The U.S. space agency NASA is delaying the next space shuttle mission until at least March. It wants to give engineers more time to remove the threat of launch debris striking the orbiter. The decision follows a rebuke of the agency by some members of an oversight panel who accuse it of imposing launch pressures of the kind that led to the loss of the orbiter Columbia in 2003.

NASA says it will not send another shuttle this year to the International Space Station (ISS). It had hoped to launch Atlantis in September, but put that mission off last week until November. Now, the further flight delay will give technicians even more time to understand why a piece of hard insulation foam broke away from the external fuel tank during Discovery's July launch and to fix the problem.

It was such a chunk of foam that doomed Columbia and its seven-member crew by puncturing its wing during liftoff. NASA spent two-and-a half-years and millions of dollars to prevent another occurrence, and the July incident forced the agency to ground the shuttle fleet again until it could resolve the issue once and for all.

As a result, NASA will return three external fuel tanks to the manufacturer for analysis and redesign. Agency human space flight chief William Gerstenmaier says this means a shuttle cannot lift off before March, but emphasizes that March is only a planning target.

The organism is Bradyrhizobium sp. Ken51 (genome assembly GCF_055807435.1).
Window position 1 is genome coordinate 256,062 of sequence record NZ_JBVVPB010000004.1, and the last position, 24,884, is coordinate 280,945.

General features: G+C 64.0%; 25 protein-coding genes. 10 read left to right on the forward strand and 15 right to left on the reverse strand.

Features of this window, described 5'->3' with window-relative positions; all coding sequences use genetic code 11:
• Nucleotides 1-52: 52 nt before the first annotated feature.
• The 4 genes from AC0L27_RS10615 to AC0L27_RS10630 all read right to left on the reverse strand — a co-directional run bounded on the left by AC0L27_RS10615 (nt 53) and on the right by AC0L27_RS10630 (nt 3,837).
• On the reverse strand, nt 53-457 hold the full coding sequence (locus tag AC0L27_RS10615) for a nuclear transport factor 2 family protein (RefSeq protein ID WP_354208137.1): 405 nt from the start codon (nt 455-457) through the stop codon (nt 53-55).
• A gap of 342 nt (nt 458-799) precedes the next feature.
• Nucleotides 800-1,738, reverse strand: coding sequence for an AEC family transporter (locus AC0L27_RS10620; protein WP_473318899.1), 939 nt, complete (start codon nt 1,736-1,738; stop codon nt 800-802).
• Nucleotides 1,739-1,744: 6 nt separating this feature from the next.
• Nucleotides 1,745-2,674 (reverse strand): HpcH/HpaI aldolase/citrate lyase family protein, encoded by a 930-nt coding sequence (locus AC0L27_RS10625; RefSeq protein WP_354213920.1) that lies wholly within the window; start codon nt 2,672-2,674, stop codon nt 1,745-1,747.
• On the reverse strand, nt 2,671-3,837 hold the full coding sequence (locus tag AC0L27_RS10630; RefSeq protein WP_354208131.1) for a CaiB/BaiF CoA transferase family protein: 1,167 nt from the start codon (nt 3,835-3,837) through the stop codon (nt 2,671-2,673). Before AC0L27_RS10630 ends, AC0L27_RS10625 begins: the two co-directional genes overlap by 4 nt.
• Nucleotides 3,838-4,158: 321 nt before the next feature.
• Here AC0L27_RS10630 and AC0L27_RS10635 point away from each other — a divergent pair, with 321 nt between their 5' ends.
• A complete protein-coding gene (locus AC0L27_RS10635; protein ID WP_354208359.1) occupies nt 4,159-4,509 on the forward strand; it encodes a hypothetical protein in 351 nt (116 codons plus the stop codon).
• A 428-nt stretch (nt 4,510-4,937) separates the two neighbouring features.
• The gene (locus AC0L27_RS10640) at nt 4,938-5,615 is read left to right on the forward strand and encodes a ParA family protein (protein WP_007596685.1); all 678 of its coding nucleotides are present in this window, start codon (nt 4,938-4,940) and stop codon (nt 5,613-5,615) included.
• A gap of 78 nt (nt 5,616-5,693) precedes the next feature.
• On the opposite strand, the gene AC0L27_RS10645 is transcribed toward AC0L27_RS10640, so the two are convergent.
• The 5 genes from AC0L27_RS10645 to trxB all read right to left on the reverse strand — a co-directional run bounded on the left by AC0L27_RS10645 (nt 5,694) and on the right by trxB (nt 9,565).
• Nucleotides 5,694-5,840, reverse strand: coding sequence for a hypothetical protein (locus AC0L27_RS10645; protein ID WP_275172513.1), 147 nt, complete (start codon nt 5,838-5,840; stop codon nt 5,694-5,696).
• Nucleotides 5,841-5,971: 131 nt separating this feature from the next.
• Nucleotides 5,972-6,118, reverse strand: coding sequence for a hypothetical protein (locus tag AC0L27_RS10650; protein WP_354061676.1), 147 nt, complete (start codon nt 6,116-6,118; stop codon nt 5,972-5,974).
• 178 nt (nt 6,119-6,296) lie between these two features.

"We shouldn't be thinking of the launch date as March," said Mr. Gerstenmaier.  "We put a planning target out there and now we're going to do a detailed engineering assessment and analysis and start seeing if that makes sense. Then when a couple weeks have gone by and we've got enough intelligence together, then we can pick a launch date."

On Wednesday, NASA was accused of rushing Discovery to launch in July, skipping safety improvements that led to the repeat foam shedding. The accusation came from seven members of a much larger group of experts who had overseen NASA's shuttle safety modifications after the Columbia tragedy.

The full panel had concluded in June that Discovery was safe enough to fly, even though the space agency had not completed three of 15 alterations deemed important for a safe mission, including fixing the foam problem.

But the minority group's report this week argues that NASA put too much emphasis on meeting an unrealistic launch date for Discovery and that it did not learn the lessons of the Columbia tragedy.

NASA chief Michael Griffin says he welcomes those views, but defends the agency. He points out that it made huge improvements in shuttle safety and much less foam shed during Discovery's launch than during Columbia's.

"We've worked hard at NASA over the last two-and-a-half years to improve that situation that led to the loss of Columbia, but we don't suppose that we're done," said Mr. Griffin.  "One of the reasons that I was very receptive to the minority report was because we can't get done unless we're willing to all of the hard truths."

Mr. Griffin, who has been on the job four months, says he is trying to instill conservatism in the launch process and give engineers time to evaluate the foam issue.